Austria Can Strip Royal|Title From German Name

     (CN) – The European high court upheld an Austrian law that removes royal titles from citizens’ family names, finding that the law aligns with European Union principles.




     An Austrian-born woman, who had been adopted as a girl by a German citizen with the title “prince” in his name, sued the Viennese registry when it removed the “princess” title from her name.
     Austrian authorities registered the girl’s adopted name, Ilonka Fürstin von Sayn-Wittgenstein, which translates as Ilonka Princess of Sayn-Wittgenstein, in 1991, also issuing a passport including the princess title.
     While living in Germany, Fürstin von Sayn-Wittgenstein had obtained a German driver’s license and ran a German business under her full adopted name.
     But a 2003 ruling by the Austrian Constitutional Court revived a law from 1919, the year that Austria became a federal republic, banning Austrian citizens from using surnames that include royal titles. The law, eventually codified as a constitutional amendment, was interpreted after 1945 to apply as well to German names in Austria.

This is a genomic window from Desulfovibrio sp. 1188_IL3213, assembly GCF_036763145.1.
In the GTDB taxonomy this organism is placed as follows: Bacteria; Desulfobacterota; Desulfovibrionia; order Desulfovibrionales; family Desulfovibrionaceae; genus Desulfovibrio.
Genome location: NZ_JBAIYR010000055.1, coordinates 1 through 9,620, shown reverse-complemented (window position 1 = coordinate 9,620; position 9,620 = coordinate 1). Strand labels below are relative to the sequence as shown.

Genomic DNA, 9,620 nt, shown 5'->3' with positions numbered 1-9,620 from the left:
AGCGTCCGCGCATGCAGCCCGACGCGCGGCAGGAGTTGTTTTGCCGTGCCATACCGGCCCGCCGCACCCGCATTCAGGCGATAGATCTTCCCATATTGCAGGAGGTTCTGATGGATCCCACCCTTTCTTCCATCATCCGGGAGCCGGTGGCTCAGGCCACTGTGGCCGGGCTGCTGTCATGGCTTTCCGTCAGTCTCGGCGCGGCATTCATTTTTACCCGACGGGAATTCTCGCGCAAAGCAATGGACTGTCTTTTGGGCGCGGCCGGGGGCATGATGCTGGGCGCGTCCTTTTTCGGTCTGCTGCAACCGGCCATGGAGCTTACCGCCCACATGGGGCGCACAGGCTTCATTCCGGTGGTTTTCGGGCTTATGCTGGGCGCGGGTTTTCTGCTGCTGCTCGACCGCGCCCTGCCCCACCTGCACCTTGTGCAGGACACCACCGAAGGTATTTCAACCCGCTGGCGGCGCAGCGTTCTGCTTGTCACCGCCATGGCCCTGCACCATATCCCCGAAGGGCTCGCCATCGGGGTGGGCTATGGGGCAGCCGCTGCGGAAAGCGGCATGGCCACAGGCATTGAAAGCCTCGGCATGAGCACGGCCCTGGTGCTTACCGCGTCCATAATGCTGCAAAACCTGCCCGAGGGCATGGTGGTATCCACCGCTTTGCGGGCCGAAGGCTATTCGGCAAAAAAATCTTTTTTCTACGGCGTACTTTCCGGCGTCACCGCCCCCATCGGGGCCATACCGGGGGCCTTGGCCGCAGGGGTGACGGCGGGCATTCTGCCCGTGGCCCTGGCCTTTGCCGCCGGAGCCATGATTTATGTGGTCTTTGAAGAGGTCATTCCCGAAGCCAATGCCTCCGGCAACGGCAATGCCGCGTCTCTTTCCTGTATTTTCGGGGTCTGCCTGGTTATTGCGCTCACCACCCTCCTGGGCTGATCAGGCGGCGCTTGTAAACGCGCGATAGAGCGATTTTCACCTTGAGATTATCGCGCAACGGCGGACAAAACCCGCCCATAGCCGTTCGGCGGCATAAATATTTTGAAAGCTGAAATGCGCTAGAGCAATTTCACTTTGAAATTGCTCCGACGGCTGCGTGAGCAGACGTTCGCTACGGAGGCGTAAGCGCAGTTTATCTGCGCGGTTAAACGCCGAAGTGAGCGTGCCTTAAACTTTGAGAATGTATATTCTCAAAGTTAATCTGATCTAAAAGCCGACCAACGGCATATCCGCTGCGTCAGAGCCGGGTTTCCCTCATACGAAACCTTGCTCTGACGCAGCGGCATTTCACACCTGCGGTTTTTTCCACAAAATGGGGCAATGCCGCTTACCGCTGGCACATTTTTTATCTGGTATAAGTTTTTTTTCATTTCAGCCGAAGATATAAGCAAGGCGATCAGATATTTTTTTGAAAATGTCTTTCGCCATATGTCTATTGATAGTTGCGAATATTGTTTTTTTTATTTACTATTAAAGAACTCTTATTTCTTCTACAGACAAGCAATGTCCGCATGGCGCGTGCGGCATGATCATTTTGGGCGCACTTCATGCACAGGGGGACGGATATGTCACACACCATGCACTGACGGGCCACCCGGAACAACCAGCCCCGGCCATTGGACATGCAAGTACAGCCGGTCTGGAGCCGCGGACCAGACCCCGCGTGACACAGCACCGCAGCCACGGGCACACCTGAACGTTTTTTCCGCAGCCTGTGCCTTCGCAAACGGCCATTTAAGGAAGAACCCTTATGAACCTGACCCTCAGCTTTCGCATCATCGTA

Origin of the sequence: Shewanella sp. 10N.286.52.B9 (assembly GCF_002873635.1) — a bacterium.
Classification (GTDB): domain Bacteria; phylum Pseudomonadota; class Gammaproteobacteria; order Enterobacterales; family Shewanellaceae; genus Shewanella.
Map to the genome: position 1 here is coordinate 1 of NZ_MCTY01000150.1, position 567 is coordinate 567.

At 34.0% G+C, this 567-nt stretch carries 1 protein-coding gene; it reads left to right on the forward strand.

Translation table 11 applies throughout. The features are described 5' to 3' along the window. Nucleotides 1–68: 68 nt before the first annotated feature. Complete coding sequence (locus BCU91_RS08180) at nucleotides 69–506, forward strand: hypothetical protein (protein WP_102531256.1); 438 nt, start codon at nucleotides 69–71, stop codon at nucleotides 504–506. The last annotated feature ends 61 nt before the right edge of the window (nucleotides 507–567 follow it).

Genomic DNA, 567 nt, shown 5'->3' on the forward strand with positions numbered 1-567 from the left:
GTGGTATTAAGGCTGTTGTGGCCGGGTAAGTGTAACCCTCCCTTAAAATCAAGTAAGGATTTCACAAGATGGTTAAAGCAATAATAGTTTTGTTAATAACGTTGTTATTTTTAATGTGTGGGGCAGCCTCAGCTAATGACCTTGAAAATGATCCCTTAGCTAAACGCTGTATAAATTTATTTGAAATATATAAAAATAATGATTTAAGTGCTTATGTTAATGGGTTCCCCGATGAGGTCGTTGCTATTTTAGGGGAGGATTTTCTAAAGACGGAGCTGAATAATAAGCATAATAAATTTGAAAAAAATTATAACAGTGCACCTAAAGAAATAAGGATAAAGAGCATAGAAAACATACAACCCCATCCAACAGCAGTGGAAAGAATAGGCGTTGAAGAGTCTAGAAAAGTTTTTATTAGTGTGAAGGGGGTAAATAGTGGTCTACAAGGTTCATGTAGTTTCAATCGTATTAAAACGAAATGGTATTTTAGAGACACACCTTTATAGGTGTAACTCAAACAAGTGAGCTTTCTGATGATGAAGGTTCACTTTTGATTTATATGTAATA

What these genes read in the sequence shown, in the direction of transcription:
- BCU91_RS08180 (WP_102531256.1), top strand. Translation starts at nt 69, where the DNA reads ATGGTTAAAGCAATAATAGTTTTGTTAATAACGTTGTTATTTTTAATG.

Germany, though it stripped privileges from royal titles during the Weimar Republic, allowed the continued use of royal titles within names.
     Fürstin Sayn-Wittgenstein said the removal of her title hampered her freedom of movement, since using two different names could cause difficulties in EU member countries. She also claimed it would hurt her family life, as she had been using the princess title for 15 years.
     The Luxembourg-based Court of Justice’s ruling found that surnames with noble titles form a basic element of a person’s identity, which is a protected human right. The court also pointed out that registering multiple names could cause confusion when a person moves between EU member states.
     But the Court of Justice said the national identities of member states, including their constitution as a republic, also deserves protection. Thus, the Austrian ban on noble titles is an acceptable public policy carrying out equality before the law, the court concluded.

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